On last day of trading, market edges upKorean shares advanced on the last trading day of the year thanks to net buyers, foreign and local institutional investors. Retail investors were net sellers. The benchmark Kospi climbed 0.45 percent to close at 2,011.34, a 0.72 percent increase over the market’s ending price in 2012. The annual increase put Korea in 14th place among G-20 countries.
Samsung Electronics dropped 1.72 percent to 1,372,000 won ($1,299.98). LG Electronics slipped 0.29 percent to 68,100 won. SK Hynix, the world’s second-largest chipmaker, climbed 0.41 percent to 36,800 won.
Hyundai Motor jumped 3.05 percent to 236,500 won, while sister automaker Kia Motors climbed 0.36 percent to 56,100 won. Hyundai Mobis, the auto parts maker, was also up 1.56 percent to 293,500 won.
Samsung Engineering was up 2.33 percent to 66,000 won after industry predictions that the constructor will have a surplus next year in operating profit. OCI, the polysilicon producer, also rose 2.14 percent to 191,000 won on expectations that solar power products will keep selling well next year.
The Korean won rose 22.5 percent this year versus the Japanese yen, the most in Bloomberg data going back to 1986, after an increase of 22.1 percent in 2012. It rose 0.8 percent against the dollar this year, after jumping 8.3 percent in the previous 12 months. The won reached 10.006 per yen yesterday, the strongest level since September 2008, before trading at 10.018 in Seoul, according to Bloomberg data. It fell 0.1 percent against the dollar today, to 1,055.49.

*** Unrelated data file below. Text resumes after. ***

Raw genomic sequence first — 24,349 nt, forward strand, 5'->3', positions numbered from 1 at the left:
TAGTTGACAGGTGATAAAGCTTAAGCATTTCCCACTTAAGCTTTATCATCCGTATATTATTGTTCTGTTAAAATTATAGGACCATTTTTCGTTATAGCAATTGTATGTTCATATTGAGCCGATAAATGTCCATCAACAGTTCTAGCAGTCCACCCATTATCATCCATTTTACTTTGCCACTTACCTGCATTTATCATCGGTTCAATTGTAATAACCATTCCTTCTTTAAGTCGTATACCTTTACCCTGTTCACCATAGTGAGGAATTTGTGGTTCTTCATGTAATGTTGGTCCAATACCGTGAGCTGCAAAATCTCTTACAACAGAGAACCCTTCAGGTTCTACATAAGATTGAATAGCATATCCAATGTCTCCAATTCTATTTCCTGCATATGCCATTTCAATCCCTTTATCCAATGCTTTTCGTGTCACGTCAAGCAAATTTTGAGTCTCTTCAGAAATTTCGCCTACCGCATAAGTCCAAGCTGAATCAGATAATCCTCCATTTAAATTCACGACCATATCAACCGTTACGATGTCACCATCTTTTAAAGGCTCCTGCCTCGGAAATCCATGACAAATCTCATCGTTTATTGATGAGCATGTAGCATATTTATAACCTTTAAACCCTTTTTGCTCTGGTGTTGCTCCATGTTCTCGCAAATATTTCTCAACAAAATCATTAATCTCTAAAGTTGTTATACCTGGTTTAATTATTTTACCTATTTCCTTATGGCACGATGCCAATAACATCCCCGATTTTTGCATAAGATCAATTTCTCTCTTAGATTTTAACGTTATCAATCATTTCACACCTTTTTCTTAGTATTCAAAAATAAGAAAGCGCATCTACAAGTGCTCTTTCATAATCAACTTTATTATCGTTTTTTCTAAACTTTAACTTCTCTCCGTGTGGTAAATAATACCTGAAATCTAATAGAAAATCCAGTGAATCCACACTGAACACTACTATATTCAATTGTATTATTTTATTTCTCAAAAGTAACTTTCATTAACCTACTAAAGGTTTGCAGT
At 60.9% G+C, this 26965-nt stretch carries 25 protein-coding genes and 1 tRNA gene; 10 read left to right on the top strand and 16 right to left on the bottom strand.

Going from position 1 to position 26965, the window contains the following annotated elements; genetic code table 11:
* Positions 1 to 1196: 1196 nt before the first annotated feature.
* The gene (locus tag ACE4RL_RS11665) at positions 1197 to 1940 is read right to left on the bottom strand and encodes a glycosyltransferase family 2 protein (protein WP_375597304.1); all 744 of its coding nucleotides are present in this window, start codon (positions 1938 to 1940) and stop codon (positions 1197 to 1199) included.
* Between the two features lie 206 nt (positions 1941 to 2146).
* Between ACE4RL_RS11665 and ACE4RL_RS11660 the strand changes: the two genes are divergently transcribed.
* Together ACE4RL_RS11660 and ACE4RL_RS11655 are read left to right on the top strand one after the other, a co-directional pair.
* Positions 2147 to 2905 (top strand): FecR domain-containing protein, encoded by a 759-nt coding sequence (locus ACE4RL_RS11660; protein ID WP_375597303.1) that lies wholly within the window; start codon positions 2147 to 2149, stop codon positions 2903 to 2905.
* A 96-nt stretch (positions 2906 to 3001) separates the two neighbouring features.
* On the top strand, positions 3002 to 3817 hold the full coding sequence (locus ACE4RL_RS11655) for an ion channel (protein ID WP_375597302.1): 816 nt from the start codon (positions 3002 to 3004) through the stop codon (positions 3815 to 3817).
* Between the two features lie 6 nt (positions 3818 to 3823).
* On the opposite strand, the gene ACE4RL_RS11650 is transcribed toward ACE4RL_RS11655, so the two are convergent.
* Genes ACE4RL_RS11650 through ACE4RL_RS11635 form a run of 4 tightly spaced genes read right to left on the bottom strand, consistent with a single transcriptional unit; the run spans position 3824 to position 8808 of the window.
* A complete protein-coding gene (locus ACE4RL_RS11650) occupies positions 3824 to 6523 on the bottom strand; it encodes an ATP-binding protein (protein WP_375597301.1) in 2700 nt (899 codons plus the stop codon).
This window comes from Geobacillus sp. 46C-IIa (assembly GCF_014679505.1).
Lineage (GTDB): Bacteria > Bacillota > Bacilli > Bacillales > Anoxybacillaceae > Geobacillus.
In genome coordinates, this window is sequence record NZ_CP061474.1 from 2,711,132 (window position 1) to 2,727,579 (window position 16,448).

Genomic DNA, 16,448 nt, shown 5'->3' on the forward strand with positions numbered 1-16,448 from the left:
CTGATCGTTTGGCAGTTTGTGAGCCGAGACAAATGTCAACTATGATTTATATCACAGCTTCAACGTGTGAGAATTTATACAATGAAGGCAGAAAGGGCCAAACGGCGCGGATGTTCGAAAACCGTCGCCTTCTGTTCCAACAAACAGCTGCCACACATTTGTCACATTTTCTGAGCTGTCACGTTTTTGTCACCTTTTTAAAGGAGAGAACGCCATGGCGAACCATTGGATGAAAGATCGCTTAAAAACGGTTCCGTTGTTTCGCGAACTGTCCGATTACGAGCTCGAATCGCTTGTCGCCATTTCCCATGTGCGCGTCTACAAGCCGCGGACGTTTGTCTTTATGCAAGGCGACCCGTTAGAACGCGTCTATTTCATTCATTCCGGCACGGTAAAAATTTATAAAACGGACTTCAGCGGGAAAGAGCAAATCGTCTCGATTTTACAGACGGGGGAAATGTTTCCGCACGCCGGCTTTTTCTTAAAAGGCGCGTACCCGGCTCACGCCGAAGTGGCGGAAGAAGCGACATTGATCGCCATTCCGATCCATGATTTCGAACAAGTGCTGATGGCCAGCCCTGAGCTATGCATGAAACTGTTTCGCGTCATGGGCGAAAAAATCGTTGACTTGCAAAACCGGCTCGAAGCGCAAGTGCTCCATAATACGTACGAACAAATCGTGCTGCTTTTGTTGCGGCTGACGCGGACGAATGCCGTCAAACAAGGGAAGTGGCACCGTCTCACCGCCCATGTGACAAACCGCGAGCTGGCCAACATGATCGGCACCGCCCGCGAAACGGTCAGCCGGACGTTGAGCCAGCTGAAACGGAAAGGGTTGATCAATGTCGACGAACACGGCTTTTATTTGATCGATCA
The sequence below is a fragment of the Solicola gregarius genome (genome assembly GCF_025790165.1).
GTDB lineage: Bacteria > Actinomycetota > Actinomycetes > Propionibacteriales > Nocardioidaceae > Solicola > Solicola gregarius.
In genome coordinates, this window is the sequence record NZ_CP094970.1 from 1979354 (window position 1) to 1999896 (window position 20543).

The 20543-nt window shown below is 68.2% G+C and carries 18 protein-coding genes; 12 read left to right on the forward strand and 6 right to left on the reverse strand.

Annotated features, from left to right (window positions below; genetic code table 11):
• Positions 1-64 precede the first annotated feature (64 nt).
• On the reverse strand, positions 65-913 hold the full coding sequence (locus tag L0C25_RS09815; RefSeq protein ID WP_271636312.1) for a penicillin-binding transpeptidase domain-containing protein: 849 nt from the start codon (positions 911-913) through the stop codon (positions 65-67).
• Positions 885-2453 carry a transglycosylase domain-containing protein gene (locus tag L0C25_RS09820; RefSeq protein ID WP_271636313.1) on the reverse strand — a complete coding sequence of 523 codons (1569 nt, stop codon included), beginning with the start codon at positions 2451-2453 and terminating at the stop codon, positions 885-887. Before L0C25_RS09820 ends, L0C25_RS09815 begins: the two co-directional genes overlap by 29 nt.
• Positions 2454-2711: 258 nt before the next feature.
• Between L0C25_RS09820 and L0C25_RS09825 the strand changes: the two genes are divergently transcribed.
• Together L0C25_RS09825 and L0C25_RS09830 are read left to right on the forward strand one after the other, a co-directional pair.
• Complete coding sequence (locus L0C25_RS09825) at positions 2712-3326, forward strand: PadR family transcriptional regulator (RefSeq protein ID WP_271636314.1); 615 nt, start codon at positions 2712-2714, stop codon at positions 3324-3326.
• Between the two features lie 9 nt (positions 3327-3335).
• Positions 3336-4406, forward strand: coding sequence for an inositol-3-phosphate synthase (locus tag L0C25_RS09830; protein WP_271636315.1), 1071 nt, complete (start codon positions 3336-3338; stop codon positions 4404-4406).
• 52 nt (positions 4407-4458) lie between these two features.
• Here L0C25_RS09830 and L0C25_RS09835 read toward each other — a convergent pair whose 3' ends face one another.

“The won’s strength will continue into 2014, although the pace of gains may not be as strong,” said Hong Sung-woo, a currency dealer at Industrial Bank of Korea. “The robust current-account surplus will keep luring investors and Japan’s policy will weaken the yen further.”
The won will climb to 9.736 versus the yen by the end of 2014, Hong added.
The won’s gain versus the yen marks a turnaround from a 41 percent decline in 2008 and a slide to an all-time low of 16.42 in March 2009. The movements have been relatively fast and are “problematic,” South Korean Vice Finance Minister Choo Kyung-ho said on Dec. 19. The won’s advance against the yen hurts the nation’s exporters, which compete with Japanese companies in overseas markets.
BY KIM JI-YOON, BLOOMBERG [firstname.lastname@example.org]
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